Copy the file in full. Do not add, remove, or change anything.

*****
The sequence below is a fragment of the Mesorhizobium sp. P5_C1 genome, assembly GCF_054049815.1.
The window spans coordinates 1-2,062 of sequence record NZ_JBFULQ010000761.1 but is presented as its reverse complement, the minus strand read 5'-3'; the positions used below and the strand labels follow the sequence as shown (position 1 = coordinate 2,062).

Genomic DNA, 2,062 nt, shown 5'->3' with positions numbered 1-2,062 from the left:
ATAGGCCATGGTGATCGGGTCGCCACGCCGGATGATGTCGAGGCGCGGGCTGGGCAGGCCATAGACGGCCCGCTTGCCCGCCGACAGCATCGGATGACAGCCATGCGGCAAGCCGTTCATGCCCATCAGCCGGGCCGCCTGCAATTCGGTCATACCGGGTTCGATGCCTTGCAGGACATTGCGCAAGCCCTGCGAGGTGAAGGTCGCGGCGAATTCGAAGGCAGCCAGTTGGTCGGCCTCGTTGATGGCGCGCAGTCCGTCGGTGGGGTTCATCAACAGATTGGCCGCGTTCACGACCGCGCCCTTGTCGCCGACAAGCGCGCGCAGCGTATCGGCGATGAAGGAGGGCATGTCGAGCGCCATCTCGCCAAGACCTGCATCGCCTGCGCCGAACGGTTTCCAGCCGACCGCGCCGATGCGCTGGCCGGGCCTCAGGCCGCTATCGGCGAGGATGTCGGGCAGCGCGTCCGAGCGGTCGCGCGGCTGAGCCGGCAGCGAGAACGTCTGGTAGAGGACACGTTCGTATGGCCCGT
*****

The sequence below is a fragment of the Mesorhizobium sp. P5_C1 genome, assembly GCF_054049815.1.
The window spans coordinates 1-2,062 of sequence record NZ_JBFULQ010000761.1 but is presented as its reverse complement, the minus strand read 5'-3'; the positions used below and the strand labels follow the sequence as shown (position 1 = coordinate 2,062).

Genomic DNA, 2,062 nt, shown 5'->3' with positions numbered 1-2,062 from the left:
ATAGGCCATGGTGATCGGGTCGCCACGCCGGATGATGTCGAGGCGCGGGCTGGGCAGGCCATAGACGGCCCGCTTGCCCGCCGACAGCATCGGATGACAGCCATGCGGCAAGCCGTTCATGCCCATCAGCCGGGCCGCCTGCAATTCGGTCATACCGGGTTCGATGCCTTGCAGGACATTGCGCAAGCCCTGCGAGGTGAAGGTCGCGGCGAATTCGAAGGCAGCCAGTTGGTCGGCCTCGTTGATGGCGCGCAGTCCGTCGGTGGGGTTCATCAACAGATTGGCCGCGTTCACGACCGCGCCCTTGTCGCCGACAAGCGCGCGCAGCGTATCGGCGATGAAGGAGGGCATGTCGAGCGCCATCTCGCCAAGACCTGCATCGCCTGCGCCGAACGGTTTCCAGCCGACCGCGCCGATGCGCTGGCCGGGCCTCAGGCCGCTATCGGCGAGGATGTCGGGCAGCGCGTCCGAGCGGTCGCGCGGCTGAGCCGGCAGCGAGAACGTCTGGTAGAGGACACGTTCGTATGGCCCGT